Differentiated Visions: How Ontario Universities See and Represent Their Futures
Keywords:higher education, institutions and systems, strategic planning
This paper is concerned with long term strategic planning in higher education and focuses on Ontario’s strategic mandate agreement (SMA) sector planning framework. In 2012, the province initiated its new SMA planning process by requiring all higher education institutions to propose their own strategies for their academic visions, missions, and objectives. The proposals submitted by Ontario’s universities furnish the empirical content of this paper: a historically unique, comprehensive and comparable set of documents capturing institutions’ self-understanding and plans for their respective futures. Using concepts from organizational theory, content analysis of universities’ SMA proposals reveals divergent strategies, both in terms of institutional administrative responsiveness to the SMA process as well as the academic (i.e., education and scholarship) content of the submissions. In addition, two further sub-themes are analysed: proposals for experiential learning and so-called town-gown connections. Both themes also reveal very different visions amongst institutions. In general, the proposals appear to be independent of institution type and community size/location. Setting the stage for future research, the paper concludes with policy discussion of: (i) the possibilities for institutional diversity in the context of policy discourses on institutional differentiation; (ii) implications for system planning given the structure and process of Ontario’s ongoing SMA framework.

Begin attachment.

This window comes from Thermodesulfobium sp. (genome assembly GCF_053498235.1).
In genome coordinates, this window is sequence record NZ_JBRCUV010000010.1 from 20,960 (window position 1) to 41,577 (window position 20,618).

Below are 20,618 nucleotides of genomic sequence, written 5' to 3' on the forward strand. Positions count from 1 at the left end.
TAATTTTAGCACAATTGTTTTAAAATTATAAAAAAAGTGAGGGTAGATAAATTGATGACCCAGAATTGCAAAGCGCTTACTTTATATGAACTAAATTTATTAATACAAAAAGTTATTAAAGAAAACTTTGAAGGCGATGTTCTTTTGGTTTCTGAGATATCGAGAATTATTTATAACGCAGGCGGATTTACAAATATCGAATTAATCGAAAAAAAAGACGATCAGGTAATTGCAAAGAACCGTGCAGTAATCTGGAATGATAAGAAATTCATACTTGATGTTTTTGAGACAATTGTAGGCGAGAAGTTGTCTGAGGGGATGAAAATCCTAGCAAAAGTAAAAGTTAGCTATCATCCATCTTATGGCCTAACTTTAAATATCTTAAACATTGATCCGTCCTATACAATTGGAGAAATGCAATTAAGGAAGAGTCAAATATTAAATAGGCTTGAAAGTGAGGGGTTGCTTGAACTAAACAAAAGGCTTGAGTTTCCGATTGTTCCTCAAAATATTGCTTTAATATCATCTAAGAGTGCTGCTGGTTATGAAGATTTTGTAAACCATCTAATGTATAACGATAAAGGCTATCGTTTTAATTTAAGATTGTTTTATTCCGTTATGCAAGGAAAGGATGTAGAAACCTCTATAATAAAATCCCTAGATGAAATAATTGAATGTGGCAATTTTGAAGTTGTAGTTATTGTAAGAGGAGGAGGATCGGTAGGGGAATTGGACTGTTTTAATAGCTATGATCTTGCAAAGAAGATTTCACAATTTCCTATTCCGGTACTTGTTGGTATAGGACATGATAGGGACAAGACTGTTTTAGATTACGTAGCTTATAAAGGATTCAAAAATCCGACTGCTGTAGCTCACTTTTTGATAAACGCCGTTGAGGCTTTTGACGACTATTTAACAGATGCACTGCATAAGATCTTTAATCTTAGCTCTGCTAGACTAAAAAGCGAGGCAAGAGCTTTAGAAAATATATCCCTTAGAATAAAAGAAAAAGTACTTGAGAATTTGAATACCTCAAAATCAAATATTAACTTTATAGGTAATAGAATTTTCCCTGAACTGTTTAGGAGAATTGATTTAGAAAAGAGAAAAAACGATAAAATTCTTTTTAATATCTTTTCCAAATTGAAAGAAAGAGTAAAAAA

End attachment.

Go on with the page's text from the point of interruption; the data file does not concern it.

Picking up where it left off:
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- 2022-01-27 (1)
Copyright (c) 2022 Dr. Michael Buzzelli, Dr. Emmanuel Songsore
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